Roughly twenty-five US military veterans kill themselves every day. These are individuals who have served their country and should no longer be in harm’s way. Why do veterans commit suicide? This is the first question that we ask at No Fallen Heroes where we have committed ourselves to helping veterans and saving lives. Suicide in veterans is more than twice as common in those over fifty years of age than in younger veterans. Roughly 97% of veteran suicides are men. And veterans who are isolated or marginalized are twice or three times as likely to end their own lives than those with significant social and family support.
Veteran Versus Civilian Suicide
Individuals who never served in the armed forces commit suicide as well as military veterans but the rate is higher in veterans. A huge factor in this case is the frequency of depression and post-traumatic stress disorder in those who served. Veterans are more like to suffer from these predisposing factors and to act on a plan to commit suicide. Because these individuals are ones who are unlikely to have sough help from a mental health professional it is important that non-mental health physicians, clergy, family, friends, and acquaintances be aware of the needs of veterans and actively intervene. A factor that makes veterans more prone to suicide is guilt which is related to combat situations in regard to having survived when comrades did not or were severely injured. Aside from combat-specific experiences, veterans have the same risk factors including feelings of hopelessness and depression, histories of trauma, availability of firearms, and post-traumatic stress disorder. The difference is largely that PTSD and other factors are more prevalent in the veteran population and especially the older veteran population.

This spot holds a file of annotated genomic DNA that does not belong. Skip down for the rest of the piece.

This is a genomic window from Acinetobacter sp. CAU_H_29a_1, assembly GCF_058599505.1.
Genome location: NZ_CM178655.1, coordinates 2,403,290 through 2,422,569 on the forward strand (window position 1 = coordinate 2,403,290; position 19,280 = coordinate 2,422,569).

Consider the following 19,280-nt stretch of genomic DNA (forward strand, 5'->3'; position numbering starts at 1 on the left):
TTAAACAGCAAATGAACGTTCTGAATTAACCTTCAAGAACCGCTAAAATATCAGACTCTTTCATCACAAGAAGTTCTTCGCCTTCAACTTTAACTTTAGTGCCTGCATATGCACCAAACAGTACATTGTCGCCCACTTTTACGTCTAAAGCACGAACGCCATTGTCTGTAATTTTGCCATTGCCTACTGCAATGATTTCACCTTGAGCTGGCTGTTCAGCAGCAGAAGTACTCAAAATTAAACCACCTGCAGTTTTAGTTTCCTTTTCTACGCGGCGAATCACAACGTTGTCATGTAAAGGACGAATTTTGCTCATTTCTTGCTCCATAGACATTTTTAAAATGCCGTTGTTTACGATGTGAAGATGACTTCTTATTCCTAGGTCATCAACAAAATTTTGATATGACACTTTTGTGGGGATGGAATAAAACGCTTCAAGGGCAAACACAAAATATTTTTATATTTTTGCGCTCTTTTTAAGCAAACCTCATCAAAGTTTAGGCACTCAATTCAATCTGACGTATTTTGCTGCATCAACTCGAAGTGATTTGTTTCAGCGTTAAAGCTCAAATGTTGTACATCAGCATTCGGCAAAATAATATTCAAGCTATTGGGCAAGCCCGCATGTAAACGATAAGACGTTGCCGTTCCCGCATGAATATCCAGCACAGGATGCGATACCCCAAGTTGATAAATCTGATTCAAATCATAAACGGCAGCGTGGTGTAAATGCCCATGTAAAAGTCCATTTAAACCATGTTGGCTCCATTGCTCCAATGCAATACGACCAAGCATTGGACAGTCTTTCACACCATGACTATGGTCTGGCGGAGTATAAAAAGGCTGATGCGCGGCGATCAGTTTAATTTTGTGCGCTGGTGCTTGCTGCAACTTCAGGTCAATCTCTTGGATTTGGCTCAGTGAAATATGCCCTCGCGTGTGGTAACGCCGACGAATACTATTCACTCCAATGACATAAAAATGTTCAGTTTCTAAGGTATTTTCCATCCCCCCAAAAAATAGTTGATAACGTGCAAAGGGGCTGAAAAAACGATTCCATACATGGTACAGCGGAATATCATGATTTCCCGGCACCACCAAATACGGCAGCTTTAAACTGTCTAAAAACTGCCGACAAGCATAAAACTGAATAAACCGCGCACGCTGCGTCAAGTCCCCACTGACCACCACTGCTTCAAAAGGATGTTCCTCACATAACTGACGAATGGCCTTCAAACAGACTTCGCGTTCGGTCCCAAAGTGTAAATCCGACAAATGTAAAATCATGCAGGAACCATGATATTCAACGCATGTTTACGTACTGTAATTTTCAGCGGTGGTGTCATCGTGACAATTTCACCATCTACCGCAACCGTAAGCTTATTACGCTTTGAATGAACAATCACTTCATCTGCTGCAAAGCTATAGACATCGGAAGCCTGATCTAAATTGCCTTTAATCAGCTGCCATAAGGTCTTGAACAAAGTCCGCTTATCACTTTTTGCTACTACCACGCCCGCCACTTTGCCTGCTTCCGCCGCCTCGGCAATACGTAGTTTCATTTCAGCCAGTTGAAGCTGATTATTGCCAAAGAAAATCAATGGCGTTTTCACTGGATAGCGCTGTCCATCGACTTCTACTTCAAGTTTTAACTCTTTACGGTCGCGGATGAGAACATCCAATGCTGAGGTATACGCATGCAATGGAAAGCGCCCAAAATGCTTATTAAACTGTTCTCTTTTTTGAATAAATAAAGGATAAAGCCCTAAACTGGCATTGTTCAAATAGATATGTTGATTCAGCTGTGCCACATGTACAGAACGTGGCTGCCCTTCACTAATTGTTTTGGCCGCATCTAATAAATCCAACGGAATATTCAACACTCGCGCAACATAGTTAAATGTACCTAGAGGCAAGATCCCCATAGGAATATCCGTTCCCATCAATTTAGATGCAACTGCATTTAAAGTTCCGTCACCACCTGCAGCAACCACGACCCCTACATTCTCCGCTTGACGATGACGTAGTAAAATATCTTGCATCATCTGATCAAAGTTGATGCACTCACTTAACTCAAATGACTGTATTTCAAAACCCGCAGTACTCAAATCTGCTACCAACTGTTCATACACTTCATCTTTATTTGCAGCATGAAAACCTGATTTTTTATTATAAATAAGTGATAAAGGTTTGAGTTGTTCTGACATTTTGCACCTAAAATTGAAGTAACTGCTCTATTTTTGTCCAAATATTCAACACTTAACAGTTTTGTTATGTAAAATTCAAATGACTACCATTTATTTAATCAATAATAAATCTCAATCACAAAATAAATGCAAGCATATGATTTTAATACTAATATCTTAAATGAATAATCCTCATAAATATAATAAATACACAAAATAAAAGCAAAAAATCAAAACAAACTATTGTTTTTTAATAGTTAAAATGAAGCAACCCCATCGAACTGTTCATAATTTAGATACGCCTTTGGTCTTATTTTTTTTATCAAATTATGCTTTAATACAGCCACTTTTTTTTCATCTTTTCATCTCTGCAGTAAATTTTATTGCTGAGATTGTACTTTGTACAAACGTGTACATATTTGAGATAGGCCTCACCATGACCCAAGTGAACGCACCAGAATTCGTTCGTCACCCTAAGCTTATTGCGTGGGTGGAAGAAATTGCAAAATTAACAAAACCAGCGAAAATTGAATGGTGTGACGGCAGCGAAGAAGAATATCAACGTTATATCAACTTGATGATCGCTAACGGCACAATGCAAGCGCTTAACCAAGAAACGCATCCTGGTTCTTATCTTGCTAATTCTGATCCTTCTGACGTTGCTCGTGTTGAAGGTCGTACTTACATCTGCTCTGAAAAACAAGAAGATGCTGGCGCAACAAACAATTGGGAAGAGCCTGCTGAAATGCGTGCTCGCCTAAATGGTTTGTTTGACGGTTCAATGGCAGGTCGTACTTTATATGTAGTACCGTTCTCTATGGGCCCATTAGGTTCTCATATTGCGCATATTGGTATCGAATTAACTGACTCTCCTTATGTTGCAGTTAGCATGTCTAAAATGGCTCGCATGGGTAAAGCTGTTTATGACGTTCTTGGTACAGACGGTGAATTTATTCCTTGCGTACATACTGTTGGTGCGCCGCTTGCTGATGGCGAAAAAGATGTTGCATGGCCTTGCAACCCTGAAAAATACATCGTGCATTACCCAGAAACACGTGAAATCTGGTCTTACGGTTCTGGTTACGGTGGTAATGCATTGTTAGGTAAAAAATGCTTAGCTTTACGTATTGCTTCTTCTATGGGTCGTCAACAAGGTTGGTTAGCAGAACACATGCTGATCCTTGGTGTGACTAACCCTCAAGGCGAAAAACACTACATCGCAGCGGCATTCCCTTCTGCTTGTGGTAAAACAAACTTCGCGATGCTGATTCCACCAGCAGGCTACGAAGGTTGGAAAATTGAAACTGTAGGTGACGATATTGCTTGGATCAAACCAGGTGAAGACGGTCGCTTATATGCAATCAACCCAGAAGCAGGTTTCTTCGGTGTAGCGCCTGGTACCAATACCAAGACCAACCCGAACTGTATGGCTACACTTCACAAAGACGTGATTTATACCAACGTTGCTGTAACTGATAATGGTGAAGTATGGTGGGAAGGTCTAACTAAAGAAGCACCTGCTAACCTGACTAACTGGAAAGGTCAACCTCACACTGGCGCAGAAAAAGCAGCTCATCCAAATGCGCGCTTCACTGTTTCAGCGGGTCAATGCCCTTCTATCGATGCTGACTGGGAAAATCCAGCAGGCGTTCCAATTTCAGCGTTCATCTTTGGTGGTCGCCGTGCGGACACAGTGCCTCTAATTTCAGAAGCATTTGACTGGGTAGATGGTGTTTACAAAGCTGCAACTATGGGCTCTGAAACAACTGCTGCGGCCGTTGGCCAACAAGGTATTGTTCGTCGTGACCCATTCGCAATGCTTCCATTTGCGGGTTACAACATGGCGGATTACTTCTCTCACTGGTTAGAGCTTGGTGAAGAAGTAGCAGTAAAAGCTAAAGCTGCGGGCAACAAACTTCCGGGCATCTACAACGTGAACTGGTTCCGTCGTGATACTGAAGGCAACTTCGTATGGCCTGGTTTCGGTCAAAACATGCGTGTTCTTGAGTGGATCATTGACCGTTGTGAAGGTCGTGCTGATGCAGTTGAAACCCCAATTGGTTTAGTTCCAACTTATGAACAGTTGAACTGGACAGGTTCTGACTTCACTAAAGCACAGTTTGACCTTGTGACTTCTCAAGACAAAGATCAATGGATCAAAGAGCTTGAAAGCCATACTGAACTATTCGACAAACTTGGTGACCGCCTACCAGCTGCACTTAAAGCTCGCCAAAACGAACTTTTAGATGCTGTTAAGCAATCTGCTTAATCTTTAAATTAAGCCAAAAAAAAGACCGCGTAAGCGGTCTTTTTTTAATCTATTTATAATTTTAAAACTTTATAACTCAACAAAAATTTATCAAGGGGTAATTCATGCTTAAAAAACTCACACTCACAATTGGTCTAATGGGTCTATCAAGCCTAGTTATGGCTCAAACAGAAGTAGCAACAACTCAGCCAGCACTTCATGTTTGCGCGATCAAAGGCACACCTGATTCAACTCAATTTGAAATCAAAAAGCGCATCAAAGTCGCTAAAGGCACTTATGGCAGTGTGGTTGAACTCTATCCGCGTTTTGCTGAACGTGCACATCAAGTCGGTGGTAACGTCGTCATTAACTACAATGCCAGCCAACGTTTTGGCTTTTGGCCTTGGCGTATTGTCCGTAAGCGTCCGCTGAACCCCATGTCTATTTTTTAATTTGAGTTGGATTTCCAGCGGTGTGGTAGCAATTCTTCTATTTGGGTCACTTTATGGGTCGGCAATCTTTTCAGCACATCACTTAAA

Military Deployments and Veteran Suicide
The longer that a service members is deployed the higher the risk of divorce. When divorce happens it is commonly right after the end of an especially long deployment. How this relates to suicide is that social isolation relates to depression and suicide risk, especially in middle-aged men who also drink. Longer deployments in active war zones also increases the risk of PTSD as do more intense and frequent combat situations in which comrades in arms are killed. If the service member suffers a traumatic brain injury it has a significant affect on their risk of a later suicide. Life-long injuries have a similar effect of increasing the risk of suicide.
Prior Life Experience
The same factors that predispose to suicidal thoughts, plans and committing suicide affect veterans as well and add to their level of risk. These include prior physical and psychological trauma. The more frequent and severe the trauma to more likely it is that subsequent trauma in the military will predispose to getting PTSD, becoming depressed, and developing suicidal thoughts.
Factors That Protect Against Suicide
It can be difficult to transition from military to civilian life, especially for those who have spent a decade or more instead of a couple of years in military service. For younger veterans the G.I Bill and other education benefits are a boon to getting a start in a new life. However, the G.I. Bill, by facilitating transition to civilian life is correlated with a lower risk of depression, PTSD, suicide. Increased socialization and reintegration into civilian life are factors that protect against suicide. There are, however, factors that inhibit these benefits. When vets have trouble relating to other students, have problems switching from a military to an academic environment, experience negative stigmas related to their military service, lack social support, feel isolated, or have problems with stable housing or income any or all of these increase the risk of suicidal thoughts, planning and suicide.